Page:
On the issue of Taiwan, Austin assured Wei of Biden’s commitment to the “one China” policy, but called on China to refrain from taking destabilizing actions toward the island nation, Pentagon spokesperson Brig. Gen. PAT RYDER said.
EUROPE’S NEW MIGRANT INFLUX: Europe is struggling even more to properly welcome thousands of people seeking asylum from war and famine.
Specifically, the EU plus Norway and Switzerland recorded about 564,000 applications in August this year — an increase of 62 percent from the same period last year, according to the European Union Agency for Asylum.
That increase doesn’t include the millions of Ukrainian refugees moving westward since Russia’s invasion on Feb. 24. “Tents and sleeping bags have become a common sight along the canal in central Brussels, as well as in underpasses and railway stations, as some asylum seekers are forced to wait months for shelter after lodging applications,” per The Financial Times’ SAM FLEMING and GUY CHAZAN, underscoring just how overwhelmed the reception system is right now.
NAVY BLAMES IRAN FOR DRONE ATTACK: The U.S. Navy confirmed Iran’s involvement in a Nov. 15 drone attack on a commercial tanker, identifying the drone as a Shahed-136 — the same type Iran has supplied to Russia for use in Ukraine.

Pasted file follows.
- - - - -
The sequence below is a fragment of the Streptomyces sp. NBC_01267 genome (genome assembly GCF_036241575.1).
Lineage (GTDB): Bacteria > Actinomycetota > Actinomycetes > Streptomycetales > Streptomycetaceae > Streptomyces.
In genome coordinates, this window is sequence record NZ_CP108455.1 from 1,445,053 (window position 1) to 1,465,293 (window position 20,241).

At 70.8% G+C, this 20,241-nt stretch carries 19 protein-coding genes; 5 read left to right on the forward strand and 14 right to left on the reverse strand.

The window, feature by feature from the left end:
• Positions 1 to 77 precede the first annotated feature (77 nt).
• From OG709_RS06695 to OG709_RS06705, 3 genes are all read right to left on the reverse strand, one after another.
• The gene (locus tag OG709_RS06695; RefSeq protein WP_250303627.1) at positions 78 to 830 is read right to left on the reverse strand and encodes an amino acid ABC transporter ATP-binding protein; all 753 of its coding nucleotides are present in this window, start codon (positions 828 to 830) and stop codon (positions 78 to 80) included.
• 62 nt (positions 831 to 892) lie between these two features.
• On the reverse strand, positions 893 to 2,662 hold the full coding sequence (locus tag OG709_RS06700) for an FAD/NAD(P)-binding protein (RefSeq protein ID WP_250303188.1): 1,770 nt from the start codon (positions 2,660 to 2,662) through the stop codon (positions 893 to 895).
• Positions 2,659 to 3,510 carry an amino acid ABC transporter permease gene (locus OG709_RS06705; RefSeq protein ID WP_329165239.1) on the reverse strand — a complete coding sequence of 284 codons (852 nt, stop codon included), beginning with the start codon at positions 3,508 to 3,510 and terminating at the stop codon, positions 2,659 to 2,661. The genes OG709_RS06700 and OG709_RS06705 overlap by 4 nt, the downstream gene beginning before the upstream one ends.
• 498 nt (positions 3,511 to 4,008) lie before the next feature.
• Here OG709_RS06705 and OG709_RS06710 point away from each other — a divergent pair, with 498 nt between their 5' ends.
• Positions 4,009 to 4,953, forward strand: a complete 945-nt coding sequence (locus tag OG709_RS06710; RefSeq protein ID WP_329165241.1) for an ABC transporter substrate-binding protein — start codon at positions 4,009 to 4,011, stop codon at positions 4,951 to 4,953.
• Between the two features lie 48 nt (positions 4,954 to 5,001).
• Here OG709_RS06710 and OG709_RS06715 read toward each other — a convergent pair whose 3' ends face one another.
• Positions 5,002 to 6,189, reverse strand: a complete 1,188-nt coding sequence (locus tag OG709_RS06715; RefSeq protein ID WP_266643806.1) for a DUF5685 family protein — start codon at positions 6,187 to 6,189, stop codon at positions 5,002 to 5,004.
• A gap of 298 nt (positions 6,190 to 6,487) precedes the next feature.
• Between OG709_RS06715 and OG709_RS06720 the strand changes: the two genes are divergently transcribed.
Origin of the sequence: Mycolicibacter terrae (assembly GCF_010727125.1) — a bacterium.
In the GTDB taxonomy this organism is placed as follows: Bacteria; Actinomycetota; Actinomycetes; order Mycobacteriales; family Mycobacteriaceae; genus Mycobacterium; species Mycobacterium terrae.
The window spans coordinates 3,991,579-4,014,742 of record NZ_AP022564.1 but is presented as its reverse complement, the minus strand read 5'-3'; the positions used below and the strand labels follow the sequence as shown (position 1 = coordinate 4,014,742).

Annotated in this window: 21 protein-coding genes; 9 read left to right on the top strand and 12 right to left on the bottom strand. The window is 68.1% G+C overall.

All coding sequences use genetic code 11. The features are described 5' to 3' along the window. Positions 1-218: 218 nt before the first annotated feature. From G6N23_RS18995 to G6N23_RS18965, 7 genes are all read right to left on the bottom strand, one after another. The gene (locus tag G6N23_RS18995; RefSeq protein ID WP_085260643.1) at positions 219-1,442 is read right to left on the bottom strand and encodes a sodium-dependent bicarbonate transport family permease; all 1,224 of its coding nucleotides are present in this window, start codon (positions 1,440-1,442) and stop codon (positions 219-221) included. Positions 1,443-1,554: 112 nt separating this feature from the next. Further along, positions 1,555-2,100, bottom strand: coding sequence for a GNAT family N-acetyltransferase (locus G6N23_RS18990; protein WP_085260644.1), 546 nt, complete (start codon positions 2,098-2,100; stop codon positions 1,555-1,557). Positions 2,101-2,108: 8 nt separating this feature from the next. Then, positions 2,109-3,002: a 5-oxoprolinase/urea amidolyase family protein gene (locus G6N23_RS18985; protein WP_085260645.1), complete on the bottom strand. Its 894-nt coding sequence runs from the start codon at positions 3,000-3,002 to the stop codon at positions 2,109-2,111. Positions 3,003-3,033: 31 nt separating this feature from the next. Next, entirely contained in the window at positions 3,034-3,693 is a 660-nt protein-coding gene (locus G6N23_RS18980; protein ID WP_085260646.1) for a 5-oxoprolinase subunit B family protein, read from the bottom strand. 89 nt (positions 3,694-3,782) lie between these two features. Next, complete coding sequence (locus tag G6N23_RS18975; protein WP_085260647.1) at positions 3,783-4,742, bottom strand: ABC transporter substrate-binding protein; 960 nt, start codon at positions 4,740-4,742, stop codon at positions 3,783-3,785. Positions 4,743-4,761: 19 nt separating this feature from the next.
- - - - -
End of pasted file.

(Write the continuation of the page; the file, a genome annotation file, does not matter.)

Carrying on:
The attack fits “a historical pattern of Iran’s increasing use of a lethal capability directly or through its proxies across the Middle East,” reads a statement by U.S. Naval Forces Central Command.
“The Iranian attack on a commercial tanker transiting international waters was deliberate, flagrant and dangerous, endangering the lives of the ship’s crew and destabilizing maritime security in the Middle East,” said Vice Adm. BRAD COOPER, the command’s chief.
U.S. officials had already said they suspected Iran was behind the strike.
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ARCTIC POWER: Russian President VLADIMIR PUTIN touted Moscow’s growing footprint in the Arctic at a Tuesday flag-raising ceremony that commemorated two new nuclear-powered icebreakers that will allow the country to have year-round access to western parts of the Arctic, Reuters reports.
The icebreakers “are part of our large-scale, systematic work to re-equip and replenish the domestic icebreaker fleet, to strengthen Russia’s status as a great Arctic power,” Putin said.